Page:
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Wick Effect - Quit

  by John Clarkson

published: 13 / 2 / 2003

Wick Effect - Quit
Label: Captive Ring
Format: CD


Abrasive and experimental jazz-punk on debut album from New York trio the Wick Effect, which features Mike Griffin and Michael Hoffman who are also members of the Wobblies

The New York punk group, the Wobblies, has been a regular attraction on theEast Coast independent music scene since 1996. The band , a trio, which features in its line-up Mike Griffin on vocals ; Michael Hoffman on drums, and Russ Aldertone on bass, has now self-released two albums, 1998's 'I Have Some Language' and this year's 'Padron', and has another as-yet-untitled double album pencilled in for release for next year. As well as playing in the Wobblies, Griffin and Hoffman have also spent the last three years moonlighting in a side project , the Wick Effect. The Wick Effect, another trio, recorded it debut album, 'Quit' over three sessions last year, which now, at last mastered, has just been released in a limited edition of 500 copies on the band's own Captive Ring Records. While the Wobblies, like their mentors Husker Du, the Minutemen and Mission in Burma, have an aggressive, but clipped sound, the Wick Effect, although no less confrontational, are more experimental in tone. There is no bassist, but with Griffin and Hoffman being joined by Brett Ackerman, the frontman with local stoner project, Black Spring, two guitarists and vocalists instead . With a strong emphasis being put on instrumentals and improvisation, 'Quit' finds the Wick Effect looking back further in time for its influences, and sharing an affinity with MC5 and the Stooges. At 62 minutes in length, it may, with its sudden lurches from quiet to noise, its jazz-punk meanderings and its squalls of feedback, prove to be hard going initially for unattuned listeners. It is an album though of many merits and one that is worth sticking with. There is a strong sense of underlying melody to even the most dissonant of tracks. Hoffman's powerhouse drumming is never anything less than enthralling, and Griffin and Ackerman's guitarwork is acrobatic and dynamic. The pair's contrasting vocal deliveries, Ackerman's naive, soft falsetto, and Griffin's abrasive, gutteral roar, also add to the general excitement. Griffin's taut lyrics are similarly demanding, but rewarding. Several of the songs on 'Quit' ('Aerosol', 'Stay Like This' and 'Space the Place') are about alienation and mental illness. 'Air Assault' tells of an exhausted, numbed bombing crew forced to fly another thankless mission ("What we destroy we do with no joy after all bombardment's just a shot in the back fly in a line repeat countless times"). The album's most surreal moment though comes with 'Decomposure', which is written from the unique perspective of a decaying, buried body. "I live in a body that doesn't function quite right" sings Griffin with bleak humour. The Wick Effect, like the Wobblies, are by no means an easy option. In an age in which punk has long since become humdrum and predictable, and in many cases simply a racket, both bands are daringly and defiantly doing something out of the ordinary and different. They both, as a result, deserve a far wider audience.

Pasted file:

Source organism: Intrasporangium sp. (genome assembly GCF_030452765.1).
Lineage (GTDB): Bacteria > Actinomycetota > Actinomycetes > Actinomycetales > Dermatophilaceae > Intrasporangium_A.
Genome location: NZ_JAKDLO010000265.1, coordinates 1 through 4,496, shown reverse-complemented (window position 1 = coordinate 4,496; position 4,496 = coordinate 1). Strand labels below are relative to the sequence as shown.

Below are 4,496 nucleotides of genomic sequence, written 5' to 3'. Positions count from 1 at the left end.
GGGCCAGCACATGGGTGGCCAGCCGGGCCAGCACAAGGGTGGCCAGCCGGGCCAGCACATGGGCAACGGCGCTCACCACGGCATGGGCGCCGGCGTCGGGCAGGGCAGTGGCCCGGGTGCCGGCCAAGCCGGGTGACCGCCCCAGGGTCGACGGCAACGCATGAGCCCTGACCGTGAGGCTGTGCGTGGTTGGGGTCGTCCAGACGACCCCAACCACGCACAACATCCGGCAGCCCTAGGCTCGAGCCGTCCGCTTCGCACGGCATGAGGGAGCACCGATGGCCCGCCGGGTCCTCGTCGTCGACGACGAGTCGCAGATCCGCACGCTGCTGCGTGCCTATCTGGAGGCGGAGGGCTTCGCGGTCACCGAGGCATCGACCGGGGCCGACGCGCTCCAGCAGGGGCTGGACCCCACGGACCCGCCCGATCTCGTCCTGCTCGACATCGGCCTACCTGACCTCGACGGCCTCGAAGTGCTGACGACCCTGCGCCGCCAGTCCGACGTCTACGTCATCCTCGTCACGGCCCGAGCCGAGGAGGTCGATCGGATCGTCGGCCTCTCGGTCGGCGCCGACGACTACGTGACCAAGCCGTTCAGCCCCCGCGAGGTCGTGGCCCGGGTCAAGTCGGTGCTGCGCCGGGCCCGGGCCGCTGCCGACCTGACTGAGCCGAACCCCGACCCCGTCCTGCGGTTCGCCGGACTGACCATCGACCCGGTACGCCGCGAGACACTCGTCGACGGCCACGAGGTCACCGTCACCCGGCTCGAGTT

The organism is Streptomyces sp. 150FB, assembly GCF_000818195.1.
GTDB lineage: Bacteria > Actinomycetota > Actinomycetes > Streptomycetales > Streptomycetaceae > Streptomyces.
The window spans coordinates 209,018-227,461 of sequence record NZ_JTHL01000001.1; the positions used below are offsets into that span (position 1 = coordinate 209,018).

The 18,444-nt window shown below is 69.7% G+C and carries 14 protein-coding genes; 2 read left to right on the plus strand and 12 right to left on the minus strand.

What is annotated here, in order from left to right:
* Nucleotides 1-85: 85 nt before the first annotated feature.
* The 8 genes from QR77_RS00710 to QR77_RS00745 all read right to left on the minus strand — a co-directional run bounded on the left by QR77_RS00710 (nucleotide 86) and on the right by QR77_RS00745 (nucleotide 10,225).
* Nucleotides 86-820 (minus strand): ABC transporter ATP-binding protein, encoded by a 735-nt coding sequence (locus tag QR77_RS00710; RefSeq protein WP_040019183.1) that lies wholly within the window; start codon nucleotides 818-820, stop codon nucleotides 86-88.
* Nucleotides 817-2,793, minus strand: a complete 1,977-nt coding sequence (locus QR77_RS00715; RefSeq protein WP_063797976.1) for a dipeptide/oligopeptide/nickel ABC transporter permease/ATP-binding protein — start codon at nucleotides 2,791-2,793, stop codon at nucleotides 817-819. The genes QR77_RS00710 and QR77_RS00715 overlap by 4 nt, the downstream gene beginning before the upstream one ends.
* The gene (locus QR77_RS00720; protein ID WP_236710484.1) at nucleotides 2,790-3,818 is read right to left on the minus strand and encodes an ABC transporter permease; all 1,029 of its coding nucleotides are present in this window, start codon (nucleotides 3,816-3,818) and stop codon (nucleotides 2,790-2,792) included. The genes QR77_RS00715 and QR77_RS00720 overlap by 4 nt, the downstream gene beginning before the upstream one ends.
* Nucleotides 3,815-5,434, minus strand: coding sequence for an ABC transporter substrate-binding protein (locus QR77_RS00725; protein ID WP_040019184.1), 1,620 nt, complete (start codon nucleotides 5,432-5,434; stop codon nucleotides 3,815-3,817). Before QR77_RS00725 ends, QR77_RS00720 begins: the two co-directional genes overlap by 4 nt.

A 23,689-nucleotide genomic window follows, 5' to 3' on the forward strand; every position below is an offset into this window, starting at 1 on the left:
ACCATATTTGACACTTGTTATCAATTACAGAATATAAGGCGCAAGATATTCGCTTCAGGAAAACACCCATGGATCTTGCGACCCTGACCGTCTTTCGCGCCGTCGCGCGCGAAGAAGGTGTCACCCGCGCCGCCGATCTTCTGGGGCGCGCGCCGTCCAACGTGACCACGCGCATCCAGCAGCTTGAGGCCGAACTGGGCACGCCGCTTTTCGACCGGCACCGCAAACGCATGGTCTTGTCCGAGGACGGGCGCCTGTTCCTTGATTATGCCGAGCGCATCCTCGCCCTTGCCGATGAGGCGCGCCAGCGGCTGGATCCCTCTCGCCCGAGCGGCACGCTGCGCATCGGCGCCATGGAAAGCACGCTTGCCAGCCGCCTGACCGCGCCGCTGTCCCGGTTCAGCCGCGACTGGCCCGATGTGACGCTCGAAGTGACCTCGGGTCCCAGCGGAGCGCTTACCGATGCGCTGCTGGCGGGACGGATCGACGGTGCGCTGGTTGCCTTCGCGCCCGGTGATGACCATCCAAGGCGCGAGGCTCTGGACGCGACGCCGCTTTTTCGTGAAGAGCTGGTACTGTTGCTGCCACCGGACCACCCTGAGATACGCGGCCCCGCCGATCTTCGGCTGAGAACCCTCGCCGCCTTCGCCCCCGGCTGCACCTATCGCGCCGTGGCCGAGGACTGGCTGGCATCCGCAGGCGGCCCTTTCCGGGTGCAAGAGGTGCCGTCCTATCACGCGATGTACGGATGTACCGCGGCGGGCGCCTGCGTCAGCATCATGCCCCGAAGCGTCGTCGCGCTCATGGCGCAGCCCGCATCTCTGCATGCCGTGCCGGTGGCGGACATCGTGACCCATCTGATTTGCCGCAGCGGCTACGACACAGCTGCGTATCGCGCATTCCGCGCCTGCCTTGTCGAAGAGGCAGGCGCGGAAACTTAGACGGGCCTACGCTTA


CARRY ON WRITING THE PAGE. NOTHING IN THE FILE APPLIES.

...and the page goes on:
Track Listing:-
1 Aerosol
2 No Come Down
3 Diamond-Headed
4 The Glare
5 The Getaway
6 Theme
7 Stay Like This
8 Air Assault
9 Roll On
10 Space the Place
11 Decomposure
12 My Shadow in Vain
13 Dover Sole
14 Arroyo

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